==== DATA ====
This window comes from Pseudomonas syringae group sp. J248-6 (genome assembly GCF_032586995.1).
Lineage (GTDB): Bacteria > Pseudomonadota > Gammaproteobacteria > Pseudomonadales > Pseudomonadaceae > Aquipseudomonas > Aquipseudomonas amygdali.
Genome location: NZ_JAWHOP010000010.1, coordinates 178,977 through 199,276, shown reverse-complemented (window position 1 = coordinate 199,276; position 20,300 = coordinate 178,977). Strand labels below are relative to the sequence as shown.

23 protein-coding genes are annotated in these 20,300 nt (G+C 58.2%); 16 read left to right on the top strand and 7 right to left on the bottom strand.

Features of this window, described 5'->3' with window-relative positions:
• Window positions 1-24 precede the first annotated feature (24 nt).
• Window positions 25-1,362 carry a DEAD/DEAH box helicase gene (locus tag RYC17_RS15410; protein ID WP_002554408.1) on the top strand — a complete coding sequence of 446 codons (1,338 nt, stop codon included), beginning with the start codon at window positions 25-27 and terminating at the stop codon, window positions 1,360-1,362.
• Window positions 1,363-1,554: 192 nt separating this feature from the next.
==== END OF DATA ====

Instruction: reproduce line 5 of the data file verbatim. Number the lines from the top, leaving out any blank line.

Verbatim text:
Features of this window, described 5'->3' with window-relative positions: